Microsoft Office – Best Practices
Microsoft Excel is the business community’s largest and most widely used office productivity program. The program offers a wide array of functions including: formulas, sorts, graphs, data imports, and pivot tables. These functions are used to manually create simple reports, or automatically used to create complex reports. Equally important and worth getting-to-know is Microsoft’s Access database program. Access is used to create, manipulate, store, and extract large amounts of data.
At the December 8, 2011, roundtable, CFOs, controllers, and business owners gathered to discuss best practices, share success stories and uses of the programs, and simply ask questions related to using Microsoft Office’s productivity suite. Ideas and comments from the attendees are summarized below.
How do most people use Microsoft Excel?
More than anything, people export their financial system data to Excel to review important financial information including sales reports, inventory and work-in-process, budgets, time and expense analysis, cash flow, commission calculations, and the detail of any general ledger account. Others simply use the program as a way of maintaining data.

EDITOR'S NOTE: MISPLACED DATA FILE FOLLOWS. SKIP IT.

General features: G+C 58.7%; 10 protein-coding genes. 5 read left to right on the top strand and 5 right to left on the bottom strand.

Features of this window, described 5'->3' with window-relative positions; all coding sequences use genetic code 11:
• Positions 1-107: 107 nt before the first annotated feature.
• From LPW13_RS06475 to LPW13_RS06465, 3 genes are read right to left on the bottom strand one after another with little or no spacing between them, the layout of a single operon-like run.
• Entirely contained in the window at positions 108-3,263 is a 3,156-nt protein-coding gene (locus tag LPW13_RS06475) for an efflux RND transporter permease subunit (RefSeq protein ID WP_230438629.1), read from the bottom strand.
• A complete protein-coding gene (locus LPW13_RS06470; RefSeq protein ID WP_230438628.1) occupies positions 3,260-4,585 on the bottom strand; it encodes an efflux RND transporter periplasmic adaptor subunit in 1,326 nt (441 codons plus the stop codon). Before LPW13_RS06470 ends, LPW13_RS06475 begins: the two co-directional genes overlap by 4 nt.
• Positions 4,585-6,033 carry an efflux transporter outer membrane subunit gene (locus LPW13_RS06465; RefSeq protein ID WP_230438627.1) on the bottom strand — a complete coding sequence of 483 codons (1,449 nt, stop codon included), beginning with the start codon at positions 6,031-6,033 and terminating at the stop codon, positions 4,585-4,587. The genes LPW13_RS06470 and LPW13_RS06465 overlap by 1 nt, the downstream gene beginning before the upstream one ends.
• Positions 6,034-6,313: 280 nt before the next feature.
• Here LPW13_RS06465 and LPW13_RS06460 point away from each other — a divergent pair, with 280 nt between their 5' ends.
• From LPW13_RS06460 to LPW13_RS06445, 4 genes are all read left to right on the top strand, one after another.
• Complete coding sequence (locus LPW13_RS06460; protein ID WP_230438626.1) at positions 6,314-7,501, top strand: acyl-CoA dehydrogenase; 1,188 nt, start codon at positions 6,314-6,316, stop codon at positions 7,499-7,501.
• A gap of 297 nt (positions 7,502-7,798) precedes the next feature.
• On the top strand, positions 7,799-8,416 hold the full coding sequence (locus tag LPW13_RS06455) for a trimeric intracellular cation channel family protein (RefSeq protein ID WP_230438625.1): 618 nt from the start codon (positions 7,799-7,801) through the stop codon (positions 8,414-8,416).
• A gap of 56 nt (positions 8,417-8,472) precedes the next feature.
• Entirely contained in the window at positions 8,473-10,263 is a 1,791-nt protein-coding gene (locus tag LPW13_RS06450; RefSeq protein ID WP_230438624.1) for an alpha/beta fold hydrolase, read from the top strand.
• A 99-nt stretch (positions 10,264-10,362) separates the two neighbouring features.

How do I know if I am using Excel efficiently?
Many of the attendees questioned if they were using Excel to the fullest extent possible. To validate this, if you were given a sales report Excel with these headers: Customer, Product, Ship to State, Quantity, Date Sold, Cost and Sales Person, how would you go about finding the answers to the following questions: “What are my total sales in December to Company ABC?” “What are my margins on Product 1 in the first half of the year versus the second?” “How much commission do I need to accrue for Salesperson A, based on November’s sales?” If you answer, “I’m not sure, it’ll probably take too much time, so I’ll ask someone else to do this,” “I’ll just jump in and start scrolling through the data creating and adding figures on my 10-key,” or “I’ll just call my IT person and have them create a one-time-only report,” chances are there is a more efficient way to use Excel’s “reporting” (e.g., sorting, summarizations, pivot tables, etc.) tools.